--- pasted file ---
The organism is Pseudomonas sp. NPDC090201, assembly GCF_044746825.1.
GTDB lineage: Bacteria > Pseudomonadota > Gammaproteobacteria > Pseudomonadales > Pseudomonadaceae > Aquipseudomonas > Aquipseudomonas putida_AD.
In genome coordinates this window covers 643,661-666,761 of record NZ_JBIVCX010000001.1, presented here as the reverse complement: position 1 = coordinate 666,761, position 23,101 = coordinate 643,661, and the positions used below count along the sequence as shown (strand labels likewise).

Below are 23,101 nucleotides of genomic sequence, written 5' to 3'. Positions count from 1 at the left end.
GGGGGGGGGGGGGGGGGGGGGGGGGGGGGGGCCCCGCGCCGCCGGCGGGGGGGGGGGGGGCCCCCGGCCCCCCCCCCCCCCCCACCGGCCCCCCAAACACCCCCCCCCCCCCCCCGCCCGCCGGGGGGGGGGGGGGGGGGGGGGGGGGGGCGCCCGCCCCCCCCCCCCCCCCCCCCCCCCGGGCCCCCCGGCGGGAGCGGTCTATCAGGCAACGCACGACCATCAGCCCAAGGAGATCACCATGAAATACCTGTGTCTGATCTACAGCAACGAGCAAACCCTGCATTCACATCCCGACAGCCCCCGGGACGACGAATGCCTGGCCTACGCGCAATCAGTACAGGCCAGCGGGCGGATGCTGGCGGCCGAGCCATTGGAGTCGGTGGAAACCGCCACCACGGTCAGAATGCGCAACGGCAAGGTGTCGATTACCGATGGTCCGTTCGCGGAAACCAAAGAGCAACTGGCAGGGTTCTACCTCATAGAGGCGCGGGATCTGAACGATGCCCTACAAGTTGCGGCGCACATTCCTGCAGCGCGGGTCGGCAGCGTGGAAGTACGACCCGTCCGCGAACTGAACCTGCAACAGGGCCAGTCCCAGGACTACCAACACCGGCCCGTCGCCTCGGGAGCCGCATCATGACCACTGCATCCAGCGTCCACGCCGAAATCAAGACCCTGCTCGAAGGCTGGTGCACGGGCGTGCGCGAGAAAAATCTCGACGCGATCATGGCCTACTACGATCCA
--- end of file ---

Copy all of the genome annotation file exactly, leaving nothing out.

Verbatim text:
The organism is Pseudomonas sp. NPDC090201, assembly GCF_044746825.1.
GTDB lineage: Bacteria > Pseudomonadota > Gammaproteobacteria > Pseudomonadales > Pseudomonadaceae > Aquipseudomonas > Aquipseudomonas putida_AD.
In genome coordinates this window covers 643,661-666,761 of record NZ_JBIVCX010000001.1, presented here as the reverse complement: position 1 = coordinate 666,761, position 23,101 = coordinate 643,661, and the positions used below count along the sequence as shown (strand labels likewise).

Below are 23,101 nucleotides of genomic sequence, written 5' to 3'. Positions count from 1 at the left end.
GGGGGGGGGGGGGGGGGGGGGGGGGGGGGGGCCCCGCGCCGCCGGCGGGGGGGGGGGGGGCCCCCGGCCCCCCCCCCCCCCCCACCGGCCCCCCAAACACCCCCCCCCCCCCCCCGCCCGCCGGGGGGGGGGGGGGGGGGGGGGGGGGGGCGCCCGCCCCCCCCCCCCCCCCCCCCCCCCGGGCCCCCCGGCGGGAGCGGTCTATCAGGCAACGCACGACCATCAGCCCAAGGAGATCACCATGAAATACCTGTGTCTGATCTACAGCAACGAGCAAACCCTGCATTCACATCCCGACAGCCCCCGGGACGACGAATGCCTGGCCTACGCGCAATCAGTACAGGCCAGCGGGCGGATGCTGGCGGCCGAGCCATTGGAGTCGGTGGAAACCGCCACCACGGTCAGAATGCGCAACGGCAAGGTGTCGATTACCGATGGTCCGTTCGCGGAAACCAAAGAGCAACTGGCAGGGTTCTACCTCATAGAGGCGCGGGATCTGAACGATGCCCTACAAGTTGCGGCGCACATTCCTGCAGCGCGGGTCGGCAGCGTGGAAGTACGACCCGTCCGCGAACTGAACCTGCAACAGGGCCAGTCCCAGGACTACCAACACCGGCCCGTCGCCTCGGGAGCCGCATCATGACCACTGCATCCAGCGTCCACGCCGAAATCAAGACCCTGCTCGAAGGCTGGTGCACGGGCGTGCGCGAGAAAAATCTCGACGCGATCATGGCCTACTACGATCCA